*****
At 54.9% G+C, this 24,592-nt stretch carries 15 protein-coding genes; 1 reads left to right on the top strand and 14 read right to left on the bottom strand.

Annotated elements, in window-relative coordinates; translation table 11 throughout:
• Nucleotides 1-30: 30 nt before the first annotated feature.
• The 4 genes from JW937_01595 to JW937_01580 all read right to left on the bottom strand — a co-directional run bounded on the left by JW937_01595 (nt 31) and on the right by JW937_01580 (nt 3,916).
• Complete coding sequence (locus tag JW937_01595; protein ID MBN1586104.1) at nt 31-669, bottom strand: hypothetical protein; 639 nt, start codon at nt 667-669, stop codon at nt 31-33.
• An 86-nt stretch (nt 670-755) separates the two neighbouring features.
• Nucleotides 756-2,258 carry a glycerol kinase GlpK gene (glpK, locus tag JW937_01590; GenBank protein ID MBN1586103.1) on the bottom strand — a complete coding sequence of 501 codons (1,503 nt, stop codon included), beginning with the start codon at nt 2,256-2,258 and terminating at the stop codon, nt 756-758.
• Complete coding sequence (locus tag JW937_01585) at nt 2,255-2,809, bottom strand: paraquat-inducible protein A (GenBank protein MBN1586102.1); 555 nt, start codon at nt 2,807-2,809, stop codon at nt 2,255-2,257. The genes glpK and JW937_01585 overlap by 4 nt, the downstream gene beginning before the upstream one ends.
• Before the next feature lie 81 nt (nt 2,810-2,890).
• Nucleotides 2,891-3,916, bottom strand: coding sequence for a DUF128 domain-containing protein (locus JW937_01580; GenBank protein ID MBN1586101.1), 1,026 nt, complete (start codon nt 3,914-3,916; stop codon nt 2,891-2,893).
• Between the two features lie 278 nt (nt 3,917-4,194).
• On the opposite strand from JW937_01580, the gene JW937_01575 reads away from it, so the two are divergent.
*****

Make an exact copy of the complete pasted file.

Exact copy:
At 54.9% G+C, this 24,592-nt stretch carries 15 protein-coding genes; 1 reads left to right on the top strand and 14 read right to left on the bottom strand.

Annotated elements, in window-relative coordinates; translation table 11 throughout:
• Nucleotides 1-30: 30 nt before the first annotated feature.
• The 4 genes from JW937_01595 to JW937_01580 all read right to left on the bottom strand — a co-directional run bounded on the left by JW937_01595 (nt 31) and on the right by JW937_01580 (nt 3,916).
• Complete coding sequence (locus tag JW937_01595; protein ID MBN1586104.1) at nt 31-669, bottom strand: hypothetical protein; 639 nt, start codon at nt 667-669, stop codon at nt 31-33.
• An 86-nt stretch (nt 670-755) separates the two neighbouring features.
• Nucleotides 756-2,258 carry a glycerol kinase GlpK gene (glpK, locus tag JW937_01590; GenBank protein ID MBN1586103.1) on the bottom strand — a complete coding sequence of 501 codons (1,503 nt, stop codon included), beginning with the start codon at nt 2,256-2,258 and terminating at the stop codon, nt 756-758.
• Complete coding sequence (locus tag JW937_01585) at nt 2,255-2,809, bottom strand: paraquat-inducible protein A (GenBank protein MBN1586102.1); 555 nt, start codon at nt 2,807-2,809, stop codon at nt 2,255-2,257. The genes glpK and JW937_01585 overlap by 4 nt, the downstream gene beginning before the upstream one ends.
• Before the next feature lie 81 nt (nt 2,810-2,890).
• Nucleotides 2,891-3,916, bottom strand: coding sequence for a DUF128 domain-containing protein (locus JW937_01580; GenBank protein ID MBN1586101.1), 1,026 nt, complete (start codon nt 3,914-3,916; stop codon nt 2,891-2,893).
• Between the two features lie 278 nt (nt 3,917-4,194).
• On the opposite strand from JW937_01580, the gene JW937_01575 reads away from it, so the two are divergent.